Latinx Studies

Latinx Studies Minor Requirements

(18 credits)

Latinx Studies Required Courses:
MCS 110Race, Class and Gender in Contemporary American Society3
MCS 210Power and Privilege in a Multicultural Society3
SPA 312Latinx Cultures3
Select three from the following:9
Depictions of Racism in American Literature, Music, and Film
Latin American Cultures
Introduction to Latin-American/Latino Literature
Latin American/Latino Film and Fiction
Latinx Community Engagement
Modern Latin America
Caribbean History
The Immigrant in American Life
Race and Ethnicity in American Politics
Politics of the Developing World
Racial and Ethnic Relations
Race and Crime
Total Credits18

Courses and Descriptions

AMS 307 Depictions of Racism in American Literature, Music, and Film 3 Credits

Depictions of Racism in American Literature, Music, and Film will study representations of racism in the American arts in historical context. Students will examine artistic representations of practices that disadvantage and disfranchise non-white Americans, with an eye toward understanding the ways America’s history of racist practices has prompted responses from American writers, musicians, and filmmakers.

Prerequisites: CMP 125 or CMP 203 or BHP 150.

HIS 283 Modern Latin America 3 Credits

Considers the post-independence history of Latin America, emphasizing the rise of export economies and external economic domination, modernization, and pan- Americanism. Examines the changes undergone by Latin-American nations in the 20th century through an analysis of Mexico, Argentina, Chile, Brazil, Peru, Cuba, and Central America.

HIS 284 Caribbean History 3 Credits

Analyzes the history of the West Indian islands and the lands bordering the Caribbean Sea from pre-Columbian times to the present.

HIS 307 The Immigrant in American Life 3 Credits

Examines the experiences of immigrants in the United States, their assimilation, the reactions to them, and their contributions.

MCS 110 Race, Class and Gender in Contemporary American Society 3 Credits

This interdisciplinary course analyzes the ways in which race, class, gender and ethnic relationships shape the experience of all persons in this society. It examines the categories of race, class and gender as social constructs that have been historically developed and sustained by economic, social, political, and cultural factors. Note: This course is cross-listed with GSS 110. Students may only get credit for one course: MCS 110 or GSS 110.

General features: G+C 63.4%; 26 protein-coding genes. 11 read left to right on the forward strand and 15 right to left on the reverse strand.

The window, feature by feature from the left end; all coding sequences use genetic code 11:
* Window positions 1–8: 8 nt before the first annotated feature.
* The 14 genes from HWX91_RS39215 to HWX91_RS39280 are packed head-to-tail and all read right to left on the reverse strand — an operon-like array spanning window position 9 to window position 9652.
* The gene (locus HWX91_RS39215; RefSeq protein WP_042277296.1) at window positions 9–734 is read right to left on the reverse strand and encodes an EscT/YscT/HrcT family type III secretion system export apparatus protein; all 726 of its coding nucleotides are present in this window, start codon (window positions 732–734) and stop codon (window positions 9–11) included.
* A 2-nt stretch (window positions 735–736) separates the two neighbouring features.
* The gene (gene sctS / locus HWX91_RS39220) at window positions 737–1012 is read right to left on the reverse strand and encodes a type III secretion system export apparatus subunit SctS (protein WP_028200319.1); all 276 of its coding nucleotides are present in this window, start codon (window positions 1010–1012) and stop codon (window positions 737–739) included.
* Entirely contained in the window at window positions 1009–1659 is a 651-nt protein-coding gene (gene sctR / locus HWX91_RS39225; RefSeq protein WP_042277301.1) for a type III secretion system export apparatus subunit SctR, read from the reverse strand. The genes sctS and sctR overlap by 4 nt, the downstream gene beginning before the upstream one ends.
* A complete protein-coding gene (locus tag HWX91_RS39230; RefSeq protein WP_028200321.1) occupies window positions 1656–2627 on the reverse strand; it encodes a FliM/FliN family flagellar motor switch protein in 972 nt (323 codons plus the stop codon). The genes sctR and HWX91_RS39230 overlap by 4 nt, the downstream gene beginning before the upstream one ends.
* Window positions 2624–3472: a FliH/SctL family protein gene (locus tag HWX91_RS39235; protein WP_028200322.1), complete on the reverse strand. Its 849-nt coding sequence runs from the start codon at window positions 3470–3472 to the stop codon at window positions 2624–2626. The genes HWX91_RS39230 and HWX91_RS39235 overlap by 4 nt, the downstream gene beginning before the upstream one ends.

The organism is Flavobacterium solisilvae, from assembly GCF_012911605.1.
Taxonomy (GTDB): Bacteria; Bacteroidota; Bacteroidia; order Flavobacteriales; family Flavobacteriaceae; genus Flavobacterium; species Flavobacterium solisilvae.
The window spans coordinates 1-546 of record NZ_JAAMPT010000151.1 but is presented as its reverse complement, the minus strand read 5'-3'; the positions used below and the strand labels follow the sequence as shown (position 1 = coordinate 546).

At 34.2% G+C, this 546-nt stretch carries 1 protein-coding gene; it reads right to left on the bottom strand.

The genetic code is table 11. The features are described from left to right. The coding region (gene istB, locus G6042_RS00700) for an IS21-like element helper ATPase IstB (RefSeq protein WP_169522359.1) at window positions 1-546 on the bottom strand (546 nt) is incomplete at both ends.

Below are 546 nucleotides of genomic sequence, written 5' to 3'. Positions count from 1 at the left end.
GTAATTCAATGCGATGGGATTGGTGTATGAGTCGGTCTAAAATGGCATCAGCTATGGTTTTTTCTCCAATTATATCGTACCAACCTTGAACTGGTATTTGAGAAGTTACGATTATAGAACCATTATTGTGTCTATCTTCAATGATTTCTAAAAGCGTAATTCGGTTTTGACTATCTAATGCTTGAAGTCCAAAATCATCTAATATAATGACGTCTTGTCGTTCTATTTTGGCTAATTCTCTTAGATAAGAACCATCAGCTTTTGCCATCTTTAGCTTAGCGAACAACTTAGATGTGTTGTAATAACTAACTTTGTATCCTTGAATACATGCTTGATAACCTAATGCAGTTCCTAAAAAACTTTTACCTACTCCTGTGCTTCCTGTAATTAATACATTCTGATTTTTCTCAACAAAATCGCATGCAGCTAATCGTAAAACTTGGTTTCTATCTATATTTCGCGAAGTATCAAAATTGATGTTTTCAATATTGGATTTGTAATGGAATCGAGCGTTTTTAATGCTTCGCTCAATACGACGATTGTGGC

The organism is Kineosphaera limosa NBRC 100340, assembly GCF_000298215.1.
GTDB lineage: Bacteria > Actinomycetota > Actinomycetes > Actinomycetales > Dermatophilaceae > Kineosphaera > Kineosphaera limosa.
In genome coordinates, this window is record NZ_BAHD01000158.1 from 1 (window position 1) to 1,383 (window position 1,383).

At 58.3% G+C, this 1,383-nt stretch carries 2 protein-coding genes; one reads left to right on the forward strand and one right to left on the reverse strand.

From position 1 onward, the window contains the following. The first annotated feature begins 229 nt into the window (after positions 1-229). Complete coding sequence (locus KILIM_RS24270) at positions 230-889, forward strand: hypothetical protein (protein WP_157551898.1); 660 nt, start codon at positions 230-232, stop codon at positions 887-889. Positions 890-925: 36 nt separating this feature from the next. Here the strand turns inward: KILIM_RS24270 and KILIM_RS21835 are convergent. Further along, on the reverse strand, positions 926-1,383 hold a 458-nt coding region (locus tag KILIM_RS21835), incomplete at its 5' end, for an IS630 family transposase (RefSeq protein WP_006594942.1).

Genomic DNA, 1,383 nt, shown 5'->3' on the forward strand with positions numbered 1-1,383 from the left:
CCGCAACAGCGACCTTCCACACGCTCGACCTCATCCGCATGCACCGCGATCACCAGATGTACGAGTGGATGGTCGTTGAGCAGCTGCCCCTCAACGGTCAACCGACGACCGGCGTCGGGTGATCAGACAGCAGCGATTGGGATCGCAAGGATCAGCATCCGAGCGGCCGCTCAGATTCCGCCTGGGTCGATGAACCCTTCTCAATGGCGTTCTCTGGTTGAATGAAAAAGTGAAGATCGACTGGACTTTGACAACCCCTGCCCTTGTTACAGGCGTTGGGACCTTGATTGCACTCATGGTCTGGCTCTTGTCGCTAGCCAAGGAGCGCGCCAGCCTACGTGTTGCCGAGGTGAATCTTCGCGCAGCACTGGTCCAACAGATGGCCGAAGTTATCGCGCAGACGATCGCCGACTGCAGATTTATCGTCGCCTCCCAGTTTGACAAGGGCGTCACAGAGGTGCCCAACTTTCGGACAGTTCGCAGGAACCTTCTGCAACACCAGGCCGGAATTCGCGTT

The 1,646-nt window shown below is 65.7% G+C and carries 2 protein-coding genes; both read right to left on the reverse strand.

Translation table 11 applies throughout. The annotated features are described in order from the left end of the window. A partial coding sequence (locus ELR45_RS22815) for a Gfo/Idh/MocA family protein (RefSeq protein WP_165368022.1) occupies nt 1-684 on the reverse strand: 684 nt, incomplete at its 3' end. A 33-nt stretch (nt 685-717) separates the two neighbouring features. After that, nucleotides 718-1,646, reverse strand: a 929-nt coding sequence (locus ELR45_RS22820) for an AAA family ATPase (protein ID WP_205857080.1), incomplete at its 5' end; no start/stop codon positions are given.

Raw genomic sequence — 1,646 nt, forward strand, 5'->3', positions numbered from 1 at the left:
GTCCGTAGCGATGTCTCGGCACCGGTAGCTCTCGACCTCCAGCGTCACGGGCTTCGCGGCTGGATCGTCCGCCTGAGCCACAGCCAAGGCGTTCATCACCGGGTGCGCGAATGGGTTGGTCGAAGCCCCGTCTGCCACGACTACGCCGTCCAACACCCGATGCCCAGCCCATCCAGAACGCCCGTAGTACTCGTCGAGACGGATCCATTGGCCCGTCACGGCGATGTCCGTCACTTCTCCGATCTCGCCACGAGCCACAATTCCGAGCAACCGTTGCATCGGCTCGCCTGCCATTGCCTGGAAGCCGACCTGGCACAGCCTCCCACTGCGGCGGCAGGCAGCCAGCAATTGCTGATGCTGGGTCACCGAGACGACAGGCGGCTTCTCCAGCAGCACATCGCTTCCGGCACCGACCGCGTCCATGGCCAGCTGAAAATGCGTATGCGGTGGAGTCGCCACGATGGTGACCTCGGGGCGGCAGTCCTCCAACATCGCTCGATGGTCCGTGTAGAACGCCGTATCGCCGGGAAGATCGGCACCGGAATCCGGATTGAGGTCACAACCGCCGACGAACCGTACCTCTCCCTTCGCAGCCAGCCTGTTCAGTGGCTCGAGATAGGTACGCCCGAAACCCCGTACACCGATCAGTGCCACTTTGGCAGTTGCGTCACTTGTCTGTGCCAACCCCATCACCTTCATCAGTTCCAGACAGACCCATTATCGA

MCS 210 Power and Privilege in a Multicultural Society 3 Credits

This course will examine how the intersection of power and privilege shapes race, gender and class relationships in the United States. Analyses will show how the legal, economic, political and social manifestations of power influence the assignments and distribution of privilege in the United States, both in historical and contemporary contexts. The impositions of power on identity in the social assignment of privilege will be an important component of the course. The two “big questions” to be examined in this course are: How do issues of race, ethnicity, class, age, religion, gender, and sexual orientation interact with privilege? How do the tensions between power, privilege, oppression and inequality lead to movements for social justice? Various interlocking systems of privileges—justice system, educational system, medical system, political system, economic system, etc.--will be examined, using the theoretical frameworks of inequality, oppression and dependency. Prominent public policies and social movements that have challenged the notions of power and privilege, both historically and contemporarily, will be examined: civil rights, women’s suffrage, affirmative action, Occupy Wall Street, LGBT rights, Metoo movement, Equal Rights Amendment, Title IX, Lilly Ledbetter Fair Pay Act, etc.

POL 235 Race and Ethnicity in American Politics 3 Credits